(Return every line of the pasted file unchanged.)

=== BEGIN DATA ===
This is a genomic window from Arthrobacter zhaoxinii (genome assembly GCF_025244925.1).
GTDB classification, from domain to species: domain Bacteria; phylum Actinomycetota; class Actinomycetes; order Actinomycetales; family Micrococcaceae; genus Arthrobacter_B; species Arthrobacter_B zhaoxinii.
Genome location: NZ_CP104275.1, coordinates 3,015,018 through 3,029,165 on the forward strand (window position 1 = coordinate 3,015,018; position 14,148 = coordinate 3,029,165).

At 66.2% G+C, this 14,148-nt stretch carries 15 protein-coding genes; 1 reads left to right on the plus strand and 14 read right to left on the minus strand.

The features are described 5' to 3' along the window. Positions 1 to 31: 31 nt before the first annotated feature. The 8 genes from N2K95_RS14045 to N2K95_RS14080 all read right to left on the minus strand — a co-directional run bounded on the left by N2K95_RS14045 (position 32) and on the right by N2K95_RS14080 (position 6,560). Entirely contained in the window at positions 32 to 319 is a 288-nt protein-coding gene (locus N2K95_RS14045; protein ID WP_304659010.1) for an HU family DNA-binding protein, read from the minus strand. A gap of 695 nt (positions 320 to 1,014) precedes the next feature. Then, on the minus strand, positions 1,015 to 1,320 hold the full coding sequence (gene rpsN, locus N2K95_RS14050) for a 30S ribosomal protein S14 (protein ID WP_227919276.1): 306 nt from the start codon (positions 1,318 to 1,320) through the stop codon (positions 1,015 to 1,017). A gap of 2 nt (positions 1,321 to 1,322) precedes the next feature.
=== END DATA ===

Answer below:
This is a genomic window from Arthrobacter zhaoxinii (genome assembly GCF_025244925.1).
GTDB classification, from domain to species: domain Bacteria; phylum Actinomycetota; class Actinomycetes; order Actinomycetales; family Micrococcaceae; genus Arthrobacter_B; species Arthrobacter_B zhaoxinii.
Genome location: NZ_CP104275.1, coordinates 3,015,018 through 3,029,165 on the forward strand (window position 1 = coordinate 3,015,018; position 14,148 = coordinate 3,029,165).

At 66.2% G+C, this 14,148-nt stretch carries 15 protein-coding genes; 1 reads left to right on the plus strand and 14 read right to left on the minus strand.

The features are described 5' to 3' along the window. Positions 1 to 31: 31 nt before the first annotated feature. The 8 genes from N2K95_RS14045 to N2K95_RS14080 all read right to left on the minus strand — a co-directional run bounded on the left by N2K95_RS14045 (position 32) and on the right by N2K95_RS14080 (position 6,560). Entirely contained in the window at positions 32 to 319 is a 288-nt protein-coding gene (locus N2K95_RS14045; protein ID WP_304659010.1) for an HU family DNA-binding protein, read from the minus strand. A gap of 695 nt (positions 320 to 1,014) precedes the next feature. Then, on the minus strand, positions 1,015 to 1,320 hold the full coding sequence (gene rpsN, locus N2K95_RS14050) for a 30S ribosomal protein S14 (protein ID WP_227919276.1): 306 nt from the start codon (positions 1,318 to 1,320) through the stop codon (positions 1,015 to 1,017). A gap of 2 nt (positions 1,321 to 1,322) precedes the next feature.